Use this URL to cite or link to this record in EThOS: http://ethos.bl.uk/OrderDetails.do?uin=uk.bl.ethos.614559
Title: Theorizing in unfamiliar contexts : new directions in translation studies
Author: Hadley, James Luke
ISNI:       0000 0004 5366 8178
Awarding Body: University of East Anglia
Current Institution: University of East Anglia
Date of Award: 2014
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Abstract:
This thesis attempts to offer a reconceptualization of translation analysis. It argues that there is a growing interest in examining translations produced outside the discipline‟s historical field of focus. However, the tools of analysis employed may not have sufficient flexibility to examine translation if it is conceived more broadly. Advocating the use of abductive logic, the thesis infers translators‟ probable understandings of their own actions, and compares these with the reasoning provided by contemporary theories. It finds that it may not be possible to rely on common theories to analyse the work of translators who conceptualize their actions in radically different ways from that traditionally found in translation literature. The thesis exemplifies this issue through the dual examination of Geoffrey Chaucer‟s use of translation in the Canterbury Tales and that of Japanese storytellers in classical Kamigata rakugo. It compares the findings of the discipline‟s most pervasive theories with those gained through an abductive analysis of the same texts, finding that the results produced by the theories are invariably problematic. The thesis demonstrates that understandings of translation practice have been given to change over time, and vary substantially across cultures. Therefore, an individual theory is unlikely to be able to rationalize particular practices or features of translations irrespective of the cultural context in which they are found. Abductive logic aims to describe translations in particular, rather than translation in general. It can be used to infer factors that may have influenced translators‟ understandings of the roles their texts will take, and hence, their aims in translating. Many theories tend to be underpinned by inductive logic, which essentially restricts textual analysis to the application of pre-defined labels of translation phenomena. Abductive logic forms hypotheses based on the context in question, going far beyond this kind of textual categorization.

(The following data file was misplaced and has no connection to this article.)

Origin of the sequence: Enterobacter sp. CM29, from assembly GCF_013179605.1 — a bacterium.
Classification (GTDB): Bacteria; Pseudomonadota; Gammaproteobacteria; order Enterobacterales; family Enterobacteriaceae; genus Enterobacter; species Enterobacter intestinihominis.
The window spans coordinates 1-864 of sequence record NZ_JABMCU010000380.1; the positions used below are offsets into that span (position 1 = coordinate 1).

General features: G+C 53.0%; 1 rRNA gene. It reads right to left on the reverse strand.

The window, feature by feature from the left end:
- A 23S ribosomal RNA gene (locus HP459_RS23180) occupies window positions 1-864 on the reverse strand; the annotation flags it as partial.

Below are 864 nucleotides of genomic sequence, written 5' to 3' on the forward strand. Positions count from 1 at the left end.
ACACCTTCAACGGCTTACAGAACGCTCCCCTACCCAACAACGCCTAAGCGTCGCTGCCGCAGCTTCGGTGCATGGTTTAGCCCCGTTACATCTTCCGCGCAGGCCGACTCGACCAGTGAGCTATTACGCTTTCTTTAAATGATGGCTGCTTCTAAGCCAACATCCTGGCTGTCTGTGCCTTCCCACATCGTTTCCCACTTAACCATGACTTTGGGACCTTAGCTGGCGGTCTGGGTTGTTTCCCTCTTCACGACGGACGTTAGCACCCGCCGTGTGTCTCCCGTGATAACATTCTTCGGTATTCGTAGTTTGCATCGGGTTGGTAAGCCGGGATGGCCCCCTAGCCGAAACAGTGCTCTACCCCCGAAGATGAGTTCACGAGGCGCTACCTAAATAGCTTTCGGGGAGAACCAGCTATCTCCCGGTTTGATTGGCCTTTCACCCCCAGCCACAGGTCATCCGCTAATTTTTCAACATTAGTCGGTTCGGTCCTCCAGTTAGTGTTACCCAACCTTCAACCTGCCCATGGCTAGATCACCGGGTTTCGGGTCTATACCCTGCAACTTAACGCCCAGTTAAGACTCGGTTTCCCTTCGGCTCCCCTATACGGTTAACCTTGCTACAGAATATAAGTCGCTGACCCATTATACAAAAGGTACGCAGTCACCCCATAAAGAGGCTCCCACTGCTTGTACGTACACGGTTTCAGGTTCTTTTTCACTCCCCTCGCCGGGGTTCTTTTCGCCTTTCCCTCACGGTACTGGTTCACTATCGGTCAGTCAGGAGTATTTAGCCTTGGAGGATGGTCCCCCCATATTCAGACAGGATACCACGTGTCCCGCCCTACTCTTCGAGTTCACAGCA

Supervisor: Not available Sponsor: Not available
Qualification Name: Thesis (Ph.D.) Qualification Level: Doctoral
EThOS ID: uk.bl.ethos.614559  DOI: Not available
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